How does UV rays kill germs but grow plants?

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How does UV rays kill germs but grow plants?

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Anonymous 0 Comments

When we use ultraviolet to sterilise things, we use UV-C, which is the highest frequency/energy of ultraviolet. This is not the same as what we use in ultraviolet lamps for plants, which use UV-A and/or UV-B.

The lower energy of the light used for plants means they don’t do as much damage, as it is not ionising to most materials.

Anonymous 0 Comments

UV rays from the sun are harmful to human skin and can cause sunburn, skin cancer, and other skin damage. However, these same UV rays can also kill germs. This is because UV rays damage the DNA of bacteria, viruses, and other microbes. This damage can prevent the microbes from reproducing, and eventually leads to their death. While UV rays can kill harmful microbes, they also help plants to grow. This is because UV rays help plants to produce vitamin D, which is necessary for plant growth.

Anonymous 0 Comments

UV is not a specific “color” of light, it is a range of colors and has wavelength of about 100 to 400nm.

UV-C (~100-280nm) will not grow plants and will kill germs (and many other cells) by breaking the bonds holding together DNA. The good news is that this UV is very easy to block. The atmosphere easily absorbs almost all of the Sun’s UV-C. Fluorescent bulbs are probably the most common UV-C sources you’ll encounter. The glass of the tube would block most of the UV-C even if the phosphors didn’t capture a lot of it and convert it to visible light. Germicidal UV-C source must be designed with special glass (fused quartz) which is fairly transparent to the higher range of UV-C (the extremely shortwave UV-C is blocked by just a little air).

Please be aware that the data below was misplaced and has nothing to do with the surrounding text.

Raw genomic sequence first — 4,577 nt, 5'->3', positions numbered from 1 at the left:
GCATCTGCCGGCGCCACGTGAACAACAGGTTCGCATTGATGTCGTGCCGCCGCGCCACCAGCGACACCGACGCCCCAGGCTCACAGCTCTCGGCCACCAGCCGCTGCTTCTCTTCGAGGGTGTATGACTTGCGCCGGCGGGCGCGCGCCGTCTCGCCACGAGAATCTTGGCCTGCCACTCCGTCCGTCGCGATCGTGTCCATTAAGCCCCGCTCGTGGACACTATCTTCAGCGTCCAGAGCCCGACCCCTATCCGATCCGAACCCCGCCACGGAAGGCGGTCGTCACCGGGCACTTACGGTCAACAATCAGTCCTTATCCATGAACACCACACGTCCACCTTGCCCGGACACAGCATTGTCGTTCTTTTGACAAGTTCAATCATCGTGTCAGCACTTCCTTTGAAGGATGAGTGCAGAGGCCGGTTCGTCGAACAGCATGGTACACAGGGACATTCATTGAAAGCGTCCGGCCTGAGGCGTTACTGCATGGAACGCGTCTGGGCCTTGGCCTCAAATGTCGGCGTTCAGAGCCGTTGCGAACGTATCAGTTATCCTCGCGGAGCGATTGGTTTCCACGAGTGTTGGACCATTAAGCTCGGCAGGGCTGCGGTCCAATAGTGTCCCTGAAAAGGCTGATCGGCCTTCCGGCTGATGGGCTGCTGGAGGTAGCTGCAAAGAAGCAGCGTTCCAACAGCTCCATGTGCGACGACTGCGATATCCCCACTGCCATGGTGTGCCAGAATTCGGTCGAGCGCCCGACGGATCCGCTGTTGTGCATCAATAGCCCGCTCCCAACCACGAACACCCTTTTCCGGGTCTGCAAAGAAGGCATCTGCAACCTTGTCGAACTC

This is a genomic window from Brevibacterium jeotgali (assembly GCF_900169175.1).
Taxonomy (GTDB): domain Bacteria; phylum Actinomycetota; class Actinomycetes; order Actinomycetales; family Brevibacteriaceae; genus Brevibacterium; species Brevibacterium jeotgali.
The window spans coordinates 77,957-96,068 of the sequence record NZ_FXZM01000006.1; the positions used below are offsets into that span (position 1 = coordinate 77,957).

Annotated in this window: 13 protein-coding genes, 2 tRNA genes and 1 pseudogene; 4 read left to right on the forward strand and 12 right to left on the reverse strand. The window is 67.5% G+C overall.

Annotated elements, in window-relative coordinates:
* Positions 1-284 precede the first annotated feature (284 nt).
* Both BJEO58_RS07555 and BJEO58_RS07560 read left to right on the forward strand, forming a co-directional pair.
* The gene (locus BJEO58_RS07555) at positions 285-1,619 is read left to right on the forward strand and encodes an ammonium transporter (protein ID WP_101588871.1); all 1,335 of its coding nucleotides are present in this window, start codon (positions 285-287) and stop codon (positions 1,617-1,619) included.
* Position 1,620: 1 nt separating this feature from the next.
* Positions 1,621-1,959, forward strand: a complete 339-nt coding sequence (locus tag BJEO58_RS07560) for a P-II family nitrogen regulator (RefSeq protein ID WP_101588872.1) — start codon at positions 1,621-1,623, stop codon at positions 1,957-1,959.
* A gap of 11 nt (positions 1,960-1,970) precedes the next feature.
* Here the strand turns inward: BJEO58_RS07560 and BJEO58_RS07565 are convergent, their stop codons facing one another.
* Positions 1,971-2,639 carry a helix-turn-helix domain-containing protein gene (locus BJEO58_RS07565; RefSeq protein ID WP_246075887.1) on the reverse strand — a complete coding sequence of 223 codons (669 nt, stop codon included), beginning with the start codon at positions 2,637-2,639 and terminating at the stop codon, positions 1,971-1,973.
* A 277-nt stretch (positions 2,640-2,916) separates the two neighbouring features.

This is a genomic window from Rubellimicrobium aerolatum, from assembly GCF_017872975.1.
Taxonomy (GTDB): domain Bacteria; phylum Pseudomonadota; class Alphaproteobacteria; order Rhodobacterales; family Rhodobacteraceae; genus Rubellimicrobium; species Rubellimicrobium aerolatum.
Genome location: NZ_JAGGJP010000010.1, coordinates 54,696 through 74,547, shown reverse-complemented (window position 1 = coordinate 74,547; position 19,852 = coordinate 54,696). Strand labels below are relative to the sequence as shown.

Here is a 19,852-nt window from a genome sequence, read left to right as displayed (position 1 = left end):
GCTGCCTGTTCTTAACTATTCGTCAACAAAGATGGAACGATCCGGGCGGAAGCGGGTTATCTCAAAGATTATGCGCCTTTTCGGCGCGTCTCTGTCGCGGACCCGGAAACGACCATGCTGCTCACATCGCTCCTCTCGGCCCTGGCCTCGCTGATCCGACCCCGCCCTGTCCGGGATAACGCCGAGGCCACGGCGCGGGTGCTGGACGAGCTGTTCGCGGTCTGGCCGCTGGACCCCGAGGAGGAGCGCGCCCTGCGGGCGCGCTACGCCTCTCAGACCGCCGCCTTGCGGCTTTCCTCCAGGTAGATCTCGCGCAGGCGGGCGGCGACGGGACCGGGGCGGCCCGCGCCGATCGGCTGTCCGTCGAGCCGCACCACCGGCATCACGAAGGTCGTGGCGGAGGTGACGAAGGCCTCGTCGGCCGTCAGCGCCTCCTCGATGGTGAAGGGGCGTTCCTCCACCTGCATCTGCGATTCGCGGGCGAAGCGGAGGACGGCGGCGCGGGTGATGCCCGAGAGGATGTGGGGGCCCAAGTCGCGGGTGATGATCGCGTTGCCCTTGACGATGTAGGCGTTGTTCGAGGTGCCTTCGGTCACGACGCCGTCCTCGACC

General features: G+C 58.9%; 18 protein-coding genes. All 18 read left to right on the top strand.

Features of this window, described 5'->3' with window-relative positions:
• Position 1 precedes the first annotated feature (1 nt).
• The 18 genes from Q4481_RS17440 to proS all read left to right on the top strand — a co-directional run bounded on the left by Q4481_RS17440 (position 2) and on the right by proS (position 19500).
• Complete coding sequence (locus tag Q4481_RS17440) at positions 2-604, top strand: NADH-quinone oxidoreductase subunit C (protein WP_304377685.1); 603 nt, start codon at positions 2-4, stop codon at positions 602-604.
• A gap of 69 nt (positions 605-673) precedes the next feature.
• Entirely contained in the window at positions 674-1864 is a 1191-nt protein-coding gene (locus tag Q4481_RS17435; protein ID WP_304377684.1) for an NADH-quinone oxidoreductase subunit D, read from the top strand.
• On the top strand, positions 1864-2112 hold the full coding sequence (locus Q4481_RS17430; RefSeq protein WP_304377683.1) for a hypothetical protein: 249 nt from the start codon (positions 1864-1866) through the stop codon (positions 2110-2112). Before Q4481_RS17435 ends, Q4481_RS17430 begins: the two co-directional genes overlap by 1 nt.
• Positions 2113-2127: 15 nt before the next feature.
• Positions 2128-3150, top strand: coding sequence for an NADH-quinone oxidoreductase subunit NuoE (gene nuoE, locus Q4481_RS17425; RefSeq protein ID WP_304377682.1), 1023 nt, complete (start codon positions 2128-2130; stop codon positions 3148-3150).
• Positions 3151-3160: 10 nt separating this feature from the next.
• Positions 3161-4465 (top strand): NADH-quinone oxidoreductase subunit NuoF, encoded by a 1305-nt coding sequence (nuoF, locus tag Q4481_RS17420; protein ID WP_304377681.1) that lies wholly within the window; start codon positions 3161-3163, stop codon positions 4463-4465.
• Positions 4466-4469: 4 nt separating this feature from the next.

UV-B and UV-A are useful AND dangerous for plants and animals. The UV can be used to aid in the synthesis of necessary compounds, but it can also generate others that can damage DNA. You body can clean up some of this mess, but if too much occurs then the body may not be able to keep up. Humans produced melanin (the skin pigment that produces tans and makes brown and black people darker than white people). Melanin helps regulate the skins exposure to UV.

In short, the UV that is used to kill germs is different from the UV that is beneficial to life, and too much of something is frequently bad for you.

Anonymous 0 Comments

UV rays kill germs by damaging their DNA. This makes it difficult for the germs to reproduce, which eventually leads to their death. Plants, on the other hand, use UV light to produce food. The process of photosynthesis converts sunlight into chemical energy that plants can use to grow.